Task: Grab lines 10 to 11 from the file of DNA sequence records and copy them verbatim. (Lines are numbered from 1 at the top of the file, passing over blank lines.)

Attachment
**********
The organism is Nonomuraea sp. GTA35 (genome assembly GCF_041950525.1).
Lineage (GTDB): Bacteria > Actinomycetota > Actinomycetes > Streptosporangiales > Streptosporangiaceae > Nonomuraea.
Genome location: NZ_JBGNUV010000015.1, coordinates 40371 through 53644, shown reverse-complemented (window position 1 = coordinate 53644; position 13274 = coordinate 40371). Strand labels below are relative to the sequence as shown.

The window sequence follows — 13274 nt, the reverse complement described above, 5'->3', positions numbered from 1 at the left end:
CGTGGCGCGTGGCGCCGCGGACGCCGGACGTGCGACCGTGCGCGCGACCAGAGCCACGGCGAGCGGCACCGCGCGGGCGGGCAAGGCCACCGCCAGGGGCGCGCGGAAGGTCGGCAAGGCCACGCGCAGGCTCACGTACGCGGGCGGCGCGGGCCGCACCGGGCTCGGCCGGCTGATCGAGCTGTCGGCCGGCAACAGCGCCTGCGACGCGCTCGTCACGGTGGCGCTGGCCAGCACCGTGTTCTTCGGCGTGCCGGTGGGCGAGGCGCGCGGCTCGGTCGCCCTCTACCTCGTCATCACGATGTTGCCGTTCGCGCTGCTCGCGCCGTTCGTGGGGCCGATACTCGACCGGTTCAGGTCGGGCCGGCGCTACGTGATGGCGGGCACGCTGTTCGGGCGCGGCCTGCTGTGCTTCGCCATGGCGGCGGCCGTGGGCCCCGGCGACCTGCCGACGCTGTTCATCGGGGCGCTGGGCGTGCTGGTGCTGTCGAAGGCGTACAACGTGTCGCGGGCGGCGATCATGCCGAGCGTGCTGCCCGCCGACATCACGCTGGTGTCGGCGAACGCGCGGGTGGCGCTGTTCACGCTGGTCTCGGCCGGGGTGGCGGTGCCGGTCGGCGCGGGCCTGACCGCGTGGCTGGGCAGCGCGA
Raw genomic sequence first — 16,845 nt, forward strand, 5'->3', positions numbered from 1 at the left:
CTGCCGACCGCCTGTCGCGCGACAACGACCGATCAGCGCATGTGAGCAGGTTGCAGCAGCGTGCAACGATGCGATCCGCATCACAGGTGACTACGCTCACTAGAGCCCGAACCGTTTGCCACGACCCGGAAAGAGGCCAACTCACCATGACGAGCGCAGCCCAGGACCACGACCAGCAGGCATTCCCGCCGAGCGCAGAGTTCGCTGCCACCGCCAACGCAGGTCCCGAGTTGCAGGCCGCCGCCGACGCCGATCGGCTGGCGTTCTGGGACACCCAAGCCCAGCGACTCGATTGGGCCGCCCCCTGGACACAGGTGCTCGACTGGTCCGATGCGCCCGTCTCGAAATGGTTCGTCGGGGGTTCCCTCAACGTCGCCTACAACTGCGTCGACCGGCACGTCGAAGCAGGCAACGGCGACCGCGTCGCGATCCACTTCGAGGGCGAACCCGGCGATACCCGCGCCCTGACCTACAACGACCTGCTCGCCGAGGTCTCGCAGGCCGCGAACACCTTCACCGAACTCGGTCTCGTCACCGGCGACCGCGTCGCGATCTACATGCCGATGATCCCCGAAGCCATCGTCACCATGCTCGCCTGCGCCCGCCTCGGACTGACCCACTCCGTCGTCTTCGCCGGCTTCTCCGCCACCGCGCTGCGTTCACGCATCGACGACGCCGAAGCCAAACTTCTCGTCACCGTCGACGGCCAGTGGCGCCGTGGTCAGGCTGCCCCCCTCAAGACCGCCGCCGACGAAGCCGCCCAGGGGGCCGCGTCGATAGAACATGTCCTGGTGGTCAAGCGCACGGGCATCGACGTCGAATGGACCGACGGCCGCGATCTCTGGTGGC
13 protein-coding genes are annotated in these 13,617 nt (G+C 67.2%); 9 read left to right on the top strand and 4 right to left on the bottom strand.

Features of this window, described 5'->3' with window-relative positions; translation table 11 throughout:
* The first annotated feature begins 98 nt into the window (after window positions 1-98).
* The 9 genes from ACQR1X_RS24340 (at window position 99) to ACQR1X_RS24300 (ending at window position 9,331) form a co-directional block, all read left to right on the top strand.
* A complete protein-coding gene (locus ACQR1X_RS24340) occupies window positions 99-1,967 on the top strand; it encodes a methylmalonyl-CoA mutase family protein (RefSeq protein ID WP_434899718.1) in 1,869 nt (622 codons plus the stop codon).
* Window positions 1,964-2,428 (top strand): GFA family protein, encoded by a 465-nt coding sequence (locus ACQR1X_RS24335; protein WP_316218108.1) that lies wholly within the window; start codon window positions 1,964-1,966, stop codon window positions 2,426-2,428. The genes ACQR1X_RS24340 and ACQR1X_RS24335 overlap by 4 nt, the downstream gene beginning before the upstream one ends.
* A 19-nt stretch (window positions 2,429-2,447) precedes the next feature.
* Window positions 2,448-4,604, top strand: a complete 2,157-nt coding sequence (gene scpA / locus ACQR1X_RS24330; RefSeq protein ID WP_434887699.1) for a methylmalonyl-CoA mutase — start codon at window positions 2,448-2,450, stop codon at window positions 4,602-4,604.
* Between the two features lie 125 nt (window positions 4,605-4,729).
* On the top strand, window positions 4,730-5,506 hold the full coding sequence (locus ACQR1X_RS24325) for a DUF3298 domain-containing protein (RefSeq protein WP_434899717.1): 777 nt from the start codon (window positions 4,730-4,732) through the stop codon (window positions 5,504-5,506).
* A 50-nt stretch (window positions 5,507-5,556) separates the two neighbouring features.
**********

* The first annotated feature begins 98 nt into the window (after window positions 1-98).
* The 9 genes from ACQR1X_RS24340 (at window position 99) to ACQR1X_RS24300 (ending at window position 9,331) form a co-directional block, all read left to right on the top strand.